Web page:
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Better Sleep For Etihad Airways

Long-haul travellers are no stranger to jet lag and, while taking the hormone melatonin helps to regulate sleeping hours, it’s just the start. Environment and eating habits also have to be considered. To this end, industries from airline to hospitality have come up with ways to give travellers a leg-up on adjusting their body clock. Here’s what we found.

Instead of offering just a flat bed for first-class passengers, Etihad Airways, working with sleep experts from the American Centre for Psychiatry and Neurology, launched a sleep programme aimed at the senses. First-class passengers sleep on a mattress made from natural rubber that’s been perforated for ventilation. Sheets are 100 per cent cotton, and there are feather duvets and pillows, pillow mists, pulse-point oils, and rest-inducing drinks like chamomile tea, hot chocolate and malt beverages. Travellers who want to know more can visit the airline’s website,, for professional sleep advice.

While conventional wisdom says that looking at your smartphone at bedtime thwarts sleep with its e-mail distractions and rest-deterring bright lights, bio-mathematicians from the University of Michigan think otherwise. They have devised a smartphone application to regulate circadian clocks. Called the Entrain, the app supposedly cuts 13 days of jet lag down to three to five by providing a “light-dark schedule” and recommending when to switch from outdoor light to complete darkness.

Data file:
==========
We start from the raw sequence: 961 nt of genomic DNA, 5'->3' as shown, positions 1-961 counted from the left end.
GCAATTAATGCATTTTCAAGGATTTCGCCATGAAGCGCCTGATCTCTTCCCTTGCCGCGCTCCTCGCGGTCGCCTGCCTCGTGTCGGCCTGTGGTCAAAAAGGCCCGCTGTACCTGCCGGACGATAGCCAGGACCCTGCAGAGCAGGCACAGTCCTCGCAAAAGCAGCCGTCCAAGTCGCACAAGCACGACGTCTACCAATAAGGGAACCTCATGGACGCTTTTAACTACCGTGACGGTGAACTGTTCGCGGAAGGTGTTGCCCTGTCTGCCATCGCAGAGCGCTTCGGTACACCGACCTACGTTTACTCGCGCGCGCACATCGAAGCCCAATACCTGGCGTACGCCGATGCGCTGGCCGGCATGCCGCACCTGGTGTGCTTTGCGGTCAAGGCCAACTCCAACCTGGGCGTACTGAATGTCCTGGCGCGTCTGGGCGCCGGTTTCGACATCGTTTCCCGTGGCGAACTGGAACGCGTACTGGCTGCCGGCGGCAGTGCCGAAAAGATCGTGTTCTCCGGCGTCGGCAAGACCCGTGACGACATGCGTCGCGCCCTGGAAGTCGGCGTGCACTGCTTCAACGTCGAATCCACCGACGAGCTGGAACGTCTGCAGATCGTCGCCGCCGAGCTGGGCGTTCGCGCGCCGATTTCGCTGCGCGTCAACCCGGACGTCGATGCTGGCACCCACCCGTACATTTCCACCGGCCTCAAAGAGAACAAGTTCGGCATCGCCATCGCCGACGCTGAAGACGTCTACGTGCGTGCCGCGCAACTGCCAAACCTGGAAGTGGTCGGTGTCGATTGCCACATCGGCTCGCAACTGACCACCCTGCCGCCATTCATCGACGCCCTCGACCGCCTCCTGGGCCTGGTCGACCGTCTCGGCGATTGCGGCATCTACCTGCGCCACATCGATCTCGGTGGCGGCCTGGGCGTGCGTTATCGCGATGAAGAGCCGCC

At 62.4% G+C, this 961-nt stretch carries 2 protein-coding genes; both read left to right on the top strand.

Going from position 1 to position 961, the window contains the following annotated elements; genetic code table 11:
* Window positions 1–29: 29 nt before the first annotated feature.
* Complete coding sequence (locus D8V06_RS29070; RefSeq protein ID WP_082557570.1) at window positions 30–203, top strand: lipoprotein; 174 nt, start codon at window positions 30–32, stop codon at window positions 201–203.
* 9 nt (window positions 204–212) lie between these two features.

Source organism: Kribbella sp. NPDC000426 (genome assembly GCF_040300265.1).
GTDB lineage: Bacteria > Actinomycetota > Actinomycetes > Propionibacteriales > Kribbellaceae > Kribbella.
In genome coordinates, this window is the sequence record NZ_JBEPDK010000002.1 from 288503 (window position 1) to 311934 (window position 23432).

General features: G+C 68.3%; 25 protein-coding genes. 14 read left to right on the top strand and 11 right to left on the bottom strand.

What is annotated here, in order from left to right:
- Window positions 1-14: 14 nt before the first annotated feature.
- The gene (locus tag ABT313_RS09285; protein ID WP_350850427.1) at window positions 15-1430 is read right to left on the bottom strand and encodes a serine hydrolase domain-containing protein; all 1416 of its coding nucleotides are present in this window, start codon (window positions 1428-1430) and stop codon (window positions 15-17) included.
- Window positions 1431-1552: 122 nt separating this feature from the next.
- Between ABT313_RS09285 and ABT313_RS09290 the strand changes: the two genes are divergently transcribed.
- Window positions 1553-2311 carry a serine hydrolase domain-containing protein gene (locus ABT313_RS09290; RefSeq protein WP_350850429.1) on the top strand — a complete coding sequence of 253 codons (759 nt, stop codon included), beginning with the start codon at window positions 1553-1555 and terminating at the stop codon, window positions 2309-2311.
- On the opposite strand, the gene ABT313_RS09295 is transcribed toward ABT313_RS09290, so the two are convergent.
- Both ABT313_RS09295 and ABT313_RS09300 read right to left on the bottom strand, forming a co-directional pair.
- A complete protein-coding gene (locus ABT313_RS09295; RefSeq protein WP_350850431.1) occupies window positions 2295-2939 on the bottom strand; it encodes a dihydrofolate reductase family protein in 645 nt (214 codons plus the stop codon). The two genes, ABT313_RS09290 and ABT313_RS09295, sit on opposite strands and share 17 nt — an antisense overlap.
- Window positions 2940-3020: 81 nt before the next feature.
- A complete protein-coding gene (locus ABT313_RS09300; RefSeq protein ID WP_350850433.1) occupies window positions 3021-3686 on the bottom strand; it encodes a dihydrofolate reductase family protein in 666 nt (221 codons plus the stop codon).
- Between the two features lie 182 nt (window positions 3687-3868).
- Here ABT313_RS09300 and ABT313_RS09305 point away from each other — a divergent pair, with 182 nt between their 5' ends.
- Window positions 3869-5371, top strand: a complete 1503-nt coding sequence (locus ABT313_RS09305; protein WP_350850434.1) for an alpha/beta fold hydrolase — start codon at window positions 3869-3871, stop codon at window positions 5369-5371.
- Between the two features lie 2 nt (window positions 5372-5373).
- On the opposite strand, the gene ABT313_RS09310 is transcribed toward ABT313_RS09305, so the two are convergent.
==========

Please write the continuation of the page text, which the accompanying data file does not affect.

While many hotels have blackout curtains, anti-glare clocks, and turn-down services to encourage rest, The Benjamin in New York takes it one step further by offering a programme designed by sleep-medicine expert and Sleep for Success author Rebecca Robbins. The pillows, for example, don’t just range from hard to soft, but are recommended specially for back, side or stomach sleepers. The power-nap option comes with an eye mask, aromatherapy treatment, bottle of water, nap-time turn-down and wake-up call. There’s even a menu of bedtime munchies designed to sustain the body until morning. If guests still can’t doze off, the hotel’s sleep team is available around the clock to give advice.

Made from concentrated fruit juices high in vitamins and minerals, Fly Fit is a series of drinks, yogurts, bars and candies that, as its name suggests, aims to counter travel fatigue. Developed by Dutch company Vitalit Laboratories, the snacks negate the effect of dry cabin air, dehydration, high altitudes and time differences, and can be found on Singapore Airlines, Emirates and even high-end hotels like CitizenM.